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Winter 2010 - Fall 2009-Winter 2010: A Remarkable Season

By Dr. George L. Jacobson, Maine State Climatologist

Dr. George L. Jacobson, Maine State ClimatologistInteresting examples of weather patterns continued throughout 2009 and into the first six weeks of 2010. As we think back on the period from mid-summer to the present, several “odd” occurrences come to mind. For example, after the extremes of what seemed to many as excessive rainfall last June and July (excessive in the sense that summer fun was limited during that time), we had a stretch of pleasant and seasonal weather through the late summer and early fall.

But then in October we experienced a stretch of cold, wet weather that felt more like winter than it did leaf-watching season. In fact, for much of the month, furnaces and wood stoves were in use as if winter really was here. We weren’t just imagining the cold, either; October 2009 was the sixth-coldest of the past 115 years.

The cold air extended far beyond New England, as the Arctic air spread southward over much of the country, bringing surprisingly cold conditions all the way down to Texas and Florida. While large cold-air masses do tend to drop down into the southern states a few times during most winters, this early movement of cold was quite unusual. In fact, October was anomalously cold over most of central North America and Western Europe, as the map below illustrates. While North America and Europe were unusually cold, most of the rest of the world was unusually warm, especially Arctic regions and northern Asia. In fact, based on average global temperature, 2009 had the sixth-warmest October since 1880.

Source: NOAA Satellite and Information Service [enlarge image]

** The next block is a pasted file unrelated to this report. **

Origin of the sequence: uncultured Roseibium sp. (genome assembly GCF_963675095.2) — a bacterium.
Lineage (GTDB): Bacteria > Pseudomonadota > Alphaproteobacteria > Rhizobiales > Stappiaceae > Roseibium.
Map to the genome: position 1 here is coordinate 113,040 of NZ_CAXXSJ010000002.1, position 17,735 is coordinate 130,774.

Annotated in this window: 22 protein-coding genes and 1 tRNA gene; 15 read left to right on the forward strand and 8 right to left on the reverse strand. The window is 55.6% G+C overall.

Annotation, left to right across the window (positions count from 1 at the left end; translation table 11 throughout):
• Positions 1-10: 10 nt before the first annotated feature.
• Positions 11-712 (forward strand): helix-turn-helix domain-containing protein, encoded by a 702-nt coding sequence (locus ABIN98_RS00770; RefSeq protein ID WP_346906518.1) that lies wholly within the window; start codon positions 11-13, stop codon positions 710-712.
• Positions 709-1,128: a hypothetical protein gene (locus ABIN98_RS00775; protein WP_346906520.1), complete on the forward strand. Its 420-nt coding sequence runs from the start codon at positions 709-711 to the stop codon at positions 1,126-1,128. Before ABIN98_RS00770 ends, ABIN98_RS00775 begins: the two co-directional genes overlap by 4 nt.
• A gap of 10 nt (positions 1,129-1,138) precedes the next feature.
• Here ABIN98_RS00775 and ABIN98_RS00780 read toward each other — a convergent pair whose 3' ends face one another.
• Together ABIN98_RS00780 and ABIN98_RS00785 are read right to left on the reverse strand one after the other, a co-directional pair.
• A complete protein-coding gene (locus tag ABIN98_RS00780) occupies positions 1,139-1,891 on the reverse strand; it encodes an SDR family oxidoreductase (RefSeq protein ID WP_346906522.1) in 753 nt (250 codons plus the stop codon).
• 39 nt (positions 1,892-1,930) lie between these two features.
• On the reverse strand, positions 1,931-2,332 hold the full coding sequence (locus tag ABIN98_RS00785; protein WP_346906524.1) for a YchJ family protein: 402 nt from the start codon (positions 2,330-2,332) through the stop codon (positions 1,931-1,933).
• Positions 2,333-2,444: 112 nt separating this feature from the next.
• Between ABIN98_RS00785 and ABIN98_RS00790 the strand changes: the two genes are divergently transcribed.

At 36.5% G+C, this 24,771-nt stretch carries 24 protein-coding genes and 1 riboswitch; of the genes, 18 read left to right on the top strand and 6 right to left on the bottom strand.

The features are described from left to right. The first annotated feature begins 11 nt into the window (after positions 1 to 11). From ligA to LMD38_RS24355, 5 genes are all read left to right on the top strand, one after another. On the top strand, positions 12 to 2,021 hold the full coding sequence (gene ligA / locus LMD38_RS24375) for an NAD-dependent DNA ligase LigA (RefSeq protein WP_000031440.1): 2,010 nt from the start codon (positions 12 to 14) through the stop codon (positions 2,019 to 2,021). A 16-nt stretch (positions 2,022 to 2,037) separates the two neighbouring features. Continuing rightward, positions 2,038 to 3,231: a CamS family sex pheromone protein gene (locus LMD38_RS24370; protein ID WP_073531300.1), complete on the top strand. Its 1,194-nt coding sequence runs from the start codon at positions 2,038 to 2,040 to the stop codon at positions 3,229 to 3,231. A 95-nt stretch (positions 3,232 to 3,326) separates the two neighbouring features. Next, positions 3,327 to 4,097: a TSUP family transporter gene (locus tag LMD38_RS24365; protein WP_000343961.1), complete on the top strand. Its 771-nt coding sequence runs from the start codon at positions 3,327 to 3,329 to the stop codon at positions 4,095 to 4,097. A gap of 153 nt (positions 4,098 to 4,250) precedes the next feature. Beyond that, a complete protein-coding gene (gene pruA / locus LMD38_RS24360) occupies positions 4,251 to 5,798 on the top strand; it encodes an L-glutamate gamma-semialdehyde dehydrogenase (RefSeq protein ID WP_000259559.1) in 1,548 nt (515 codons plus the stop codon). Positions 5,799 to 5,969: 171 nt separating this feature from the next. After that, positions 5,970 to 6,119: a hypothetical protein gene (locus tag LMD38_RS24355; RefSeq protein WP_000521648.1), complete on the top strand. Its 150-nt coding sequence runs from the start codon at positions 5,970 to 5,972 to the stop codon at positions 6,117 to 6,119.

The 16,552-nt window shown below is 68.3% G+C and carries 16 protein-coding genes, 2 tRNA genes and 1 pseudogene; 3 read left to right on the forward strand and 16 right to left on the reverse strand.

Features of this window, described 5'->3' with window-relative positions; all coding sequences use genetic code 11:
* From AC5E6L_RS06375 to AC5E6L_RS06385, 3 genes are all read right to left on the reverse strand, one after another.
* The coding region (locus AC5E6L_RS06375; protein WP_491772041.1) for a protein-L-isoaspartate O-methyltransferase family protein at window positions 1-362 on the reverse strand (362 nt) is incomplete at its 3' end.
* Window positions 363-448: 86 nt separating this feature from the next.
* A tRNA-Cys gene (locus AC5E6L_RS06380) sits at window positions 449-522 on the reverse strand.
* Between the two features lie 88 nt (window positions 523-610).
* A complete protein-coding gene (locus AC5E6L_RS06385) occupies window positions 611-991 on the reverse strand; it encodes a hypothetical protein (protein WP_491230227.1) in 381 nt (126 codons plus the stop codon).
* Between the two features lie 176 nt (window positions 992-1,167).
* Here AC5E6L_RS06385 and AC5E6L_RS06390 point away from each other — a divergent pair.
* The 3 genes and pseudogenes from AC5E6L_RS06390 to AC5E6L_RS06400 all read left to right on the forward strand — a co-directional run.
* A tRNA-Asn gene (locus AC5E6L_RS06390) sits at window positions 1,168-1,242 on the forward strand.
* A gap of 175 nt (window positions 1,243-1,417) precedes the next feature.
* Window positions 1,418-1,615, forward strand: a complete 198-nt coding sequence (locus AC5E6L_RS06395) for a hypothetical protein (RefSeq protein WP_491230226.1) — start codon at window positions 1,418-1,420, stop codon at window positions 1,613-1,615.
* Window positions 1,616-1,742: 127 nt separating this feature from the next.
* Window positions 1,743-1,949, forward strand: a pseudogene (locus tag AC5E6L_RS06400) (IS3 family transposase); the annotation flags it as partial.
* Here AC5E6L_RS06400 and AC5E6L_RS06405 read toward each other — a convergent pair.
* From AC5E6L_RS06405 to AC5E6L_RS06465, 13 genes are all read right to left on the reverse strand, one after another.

The Earth’s temperature has to balance. When one place is unusually warm, then another is unusually cold. The solar radiation that enters the atmosphere gets distributed around the planet—more heat in one area takes heat away from other areas.

In Maine, once we passed the cold October weather, the rest of autumn and the first half of winter were quite warm. November was the fourth-warmest since records have been kept; December was also warmer than normal. And January and the first half of February 2010 have been well above normal. For Maine, the average January temperature was more than 7.3oF warmer than expected (tenth warmest since 1985), and February was 8.7oF warmer than expected (second warmest since 1895).

At the same time, we have watched a series of large winter storms cross the mid-Atlantic states, leaving Washington, DC, and neighboring cities buried in snow. As a result of the storm track for these storms being more than usually to the south, the total snow accumulation varied accordingly, with much less in Maine that we would have expected.

Source: NOAA’s Northeast Regional Climate Center

These unusual weather patterns are used as evidence to support one view or another about climate change. Some have argued that the cold weather in the south and the storms in the mid-Atlantic region show that “global warming” can’t be taking place. Others suggest that these odd weather patterns are just what “global warming” will produce.